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Microbial Pesticides
Beyond Pesticides Rating: Least Toxic

Certain microbes are effective in controlling insect, fungus, and weed pest problems and are virtually nontoxic. Microbial pesticides contain living microorganisms or the toxins they produce as active ingredients. Following are just a few examples.

Milky spore disease, Bacillus popilliae is a nontoxic way to control grubs. Commercial milky spore dust is made by inoculating beetle grubs with the disease and then extracting the spores, which resemble dust or powder when dry. The spores can be applied any time except when the ground is frozen or a strong wind is blowing. Grubs become infected when they feed on the thatch or roots of grass where the spores have been applied. As the infected grubs move about in the soil, then die and disintegrate, they release one or two billion spores back into the soil. This spreads the disease to succeeding generations of grubs. If the conditions are right, grub population high and feeding vigorously, and soil is at least 70 degrees F and very moist, the disease can spread through the grub population in a week or two. In general, however, the disease should not be thought of as a quick knockdown insecticide. It may take a season or two before it has a substantial impact. It can remain effective for a decade.

Bacillus thuringiensis (B.t.) is a naturally occurring soil bacterium; it is a spore-forming rod and an insect pathogen. Different strains are toxic to particular kinds of insects. There are nearly 400 registered products that have been marketed in the country, providing effective control of such major insect pests as gypsy moths, mosquitoes, blackflies, and many others. These B.t. strains are only effective against insects in their larval feeding stages, since B.t. must be ingested to be effective. Depending on how much B.t. is ingested, insect larva soon stop feeding and are dead in a few days to a few weeks. B.t. is completely biodegradable, and does not persist in the digestive systems of birds or mammals. There is no evidence that B.t. goes on to reproduce in the wild. B.t.'s short biological half-life and high specificity makes the development of field resistance much more unlikely than with chemical pesticides if used in a targeted fashion. Infections of humans have been extremely rare. Neither irritative nor sensitizing effects have been reported in workers preparing and applying commercial products. B.t. is toxic to most caterpillars.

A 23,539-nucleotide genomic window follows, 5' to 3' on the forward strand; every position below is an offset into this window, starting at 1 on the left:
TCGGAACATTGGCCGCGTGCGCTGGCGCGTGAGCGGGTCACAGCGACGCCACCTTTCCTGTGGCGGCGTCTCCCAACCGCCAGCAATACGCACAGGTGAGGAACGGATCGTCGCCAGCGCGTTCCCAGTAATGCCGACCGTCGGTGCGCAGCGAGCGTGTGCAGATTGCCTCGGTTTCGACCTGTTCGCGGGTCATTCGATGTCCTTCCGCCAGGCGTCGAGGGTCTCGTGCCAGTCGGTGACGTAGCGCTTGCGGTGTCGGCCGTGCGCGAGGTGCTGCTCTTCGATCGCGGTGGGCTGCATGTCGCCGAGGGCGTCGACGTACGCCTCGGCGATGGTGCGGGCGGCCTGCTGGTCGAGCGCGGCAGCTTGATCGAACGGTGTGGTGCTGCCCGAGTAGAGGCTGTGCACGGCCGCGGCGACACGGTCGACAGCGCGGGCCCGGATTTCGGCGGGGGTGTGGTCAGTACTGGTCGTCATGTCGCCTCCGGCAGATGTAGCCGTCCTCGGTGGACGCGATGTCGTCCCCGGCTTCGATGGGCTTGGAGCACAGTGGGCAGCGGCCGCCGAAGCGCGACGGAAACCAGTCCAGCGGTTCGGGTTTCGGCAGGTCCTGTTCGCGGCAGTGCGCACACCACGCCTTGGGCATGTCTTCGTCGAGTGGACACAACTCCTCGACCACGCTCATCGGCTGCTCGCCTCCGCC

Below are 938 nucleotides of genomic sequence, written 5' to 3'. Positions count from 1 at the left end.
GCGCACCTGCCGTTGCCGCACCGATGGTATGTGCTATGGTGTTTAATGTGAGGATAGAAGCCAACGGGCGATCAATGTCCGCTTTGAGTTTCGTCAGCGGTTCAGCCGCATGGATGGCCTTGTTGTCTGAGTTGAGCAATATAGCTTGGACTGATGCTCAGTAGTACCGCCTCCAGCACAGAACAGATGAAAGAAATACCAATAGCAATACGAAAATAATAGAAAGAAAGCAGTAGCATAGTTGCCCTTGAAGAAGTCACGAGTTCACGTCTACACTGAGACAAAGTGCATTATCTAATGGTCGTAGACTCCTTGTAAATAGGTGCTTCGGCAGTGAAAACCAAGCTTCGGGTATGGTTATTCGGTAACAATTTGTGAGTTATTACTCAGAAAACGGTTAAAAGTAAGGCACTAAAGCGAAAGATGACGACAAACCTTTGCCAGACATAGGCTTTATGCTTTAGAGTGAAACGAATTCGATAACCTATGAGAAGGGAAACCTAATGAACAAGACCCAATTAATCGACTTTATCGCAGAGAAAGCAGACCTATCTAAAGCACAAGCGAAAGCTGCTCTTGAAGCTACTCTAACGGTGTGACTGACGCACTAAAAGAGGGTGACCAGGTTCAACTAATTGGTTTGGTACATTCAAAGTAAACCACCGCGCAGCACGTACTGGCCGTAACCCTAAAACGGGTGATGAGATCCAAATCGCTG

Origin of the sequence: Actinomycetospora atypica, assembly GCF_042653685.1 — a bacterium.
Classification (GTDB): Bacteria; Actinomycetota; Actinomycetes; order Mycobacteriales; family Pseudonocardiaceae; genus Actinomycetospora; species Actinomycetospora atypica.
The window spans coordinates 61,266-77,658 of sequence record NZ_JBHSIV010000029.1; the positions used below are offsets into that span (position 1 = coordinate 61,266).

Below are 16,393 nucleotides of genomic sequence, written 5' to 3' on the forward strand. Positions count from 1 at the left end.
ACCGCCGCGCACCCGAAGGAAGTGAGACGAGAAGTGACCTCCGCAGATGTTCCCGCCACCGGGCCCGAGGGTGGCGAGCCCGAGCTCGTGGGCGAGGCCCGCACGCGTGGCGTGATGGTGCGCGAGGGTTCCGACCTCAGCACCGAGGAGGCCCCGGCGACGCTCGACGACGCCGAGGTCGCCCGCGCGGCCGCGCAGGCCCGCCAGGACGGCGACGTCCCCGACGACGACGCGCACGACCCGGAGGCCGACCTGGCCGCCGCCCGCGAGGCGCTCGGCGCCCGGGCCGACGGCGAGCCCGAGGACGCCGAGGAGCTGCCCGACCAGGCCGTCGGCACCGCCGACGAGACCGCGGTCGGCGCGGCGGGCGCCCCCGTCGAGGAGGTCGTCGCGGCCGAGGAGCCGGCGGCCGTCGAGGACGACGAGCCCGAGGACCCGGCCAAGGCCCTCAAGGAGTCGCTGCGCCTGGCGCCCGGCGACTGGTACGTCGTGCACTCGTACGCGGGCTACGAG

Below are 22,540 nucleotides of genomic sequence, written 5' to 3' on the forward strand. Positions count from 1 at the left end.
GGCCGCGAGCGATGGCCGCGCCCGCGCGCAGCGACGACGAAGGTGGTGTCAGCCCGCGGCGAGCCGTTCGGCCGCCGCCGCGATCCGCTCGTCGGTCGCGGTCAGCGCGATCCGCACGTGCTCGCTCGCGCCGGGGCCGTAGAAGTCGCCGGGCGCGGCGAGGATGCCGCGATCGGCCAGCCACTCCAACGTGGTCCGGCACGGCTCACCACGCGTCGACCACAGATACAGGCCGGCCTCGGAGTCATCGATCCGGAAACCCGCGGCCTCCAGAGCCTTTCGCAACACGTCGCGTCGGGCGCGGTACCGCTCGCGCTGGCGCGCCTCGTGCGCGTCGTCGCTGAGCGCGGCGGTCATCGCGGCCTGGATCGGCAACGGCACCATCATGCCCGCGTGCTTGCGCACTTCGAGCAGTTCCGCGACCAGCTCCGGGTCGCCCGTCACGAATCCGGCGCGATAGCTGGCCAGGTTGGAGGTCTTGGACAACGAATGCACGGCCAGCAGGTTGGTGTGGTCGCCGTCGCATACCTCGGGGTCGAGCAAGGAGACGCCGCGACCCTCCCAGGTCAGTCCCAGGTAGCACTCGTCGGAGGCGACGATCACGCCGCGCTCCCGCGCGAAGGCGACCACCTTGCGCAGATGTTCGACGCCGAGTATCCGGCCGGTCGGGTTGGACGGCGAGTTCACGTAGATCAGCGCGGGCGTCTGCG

Beneficial nematodes are microscopic soil-dwelling worms that actively search for insects like pre-adult fleas, fire ants, or termites in the yard. After invading the larvae or pupae, they release a bacterium that kills the host within 48 hours. The nematodes then feed on the pest's body, reproduce and seek out more pests. When all larvae and pupae are killed, the nematodes die off and biodegrade. Numerous pest problems can be controlled or eliminated by using biological controls that have a minimal impact on non-target species and offer long-term solutions. Nematodes are effective in controlling ants, fleas, flies, Japanese beetles and grubs, termites, worms and caterpillars, among others.

Beneficial fungus pathogens, Beauveria spp., is a fungus that is used as a pesticide for controlling many kinds of insects. Many strains of this fungus are found worldwide in the soil. They control insects by growing on them, secreting enzymes that weaken the insect's outer coat, and then getting inside the insect and continuing to grow, eventually killing the infected pest. Available EPA information indicates that use of Beauveria spp. as a pesticide is not expected to adversely affect people or the environment and tests show that the fungus is not toxic to mammals, birds or plants. There is a potential for pesticide products containing the fungus to harm bees, so the products must not be applied near beehives or where bees are actively hunting for food.

U.S. EPA. 1999. Recognition and Management of Pesticide Poisonings. EPA 735-R-98-003. Office of Prevention, Pesticides, and Toxic Substances. Washington, DC. U.S. EPA. 1999. Biopesticide Fact Sheet Beauveria bassiana strain GHA (128924).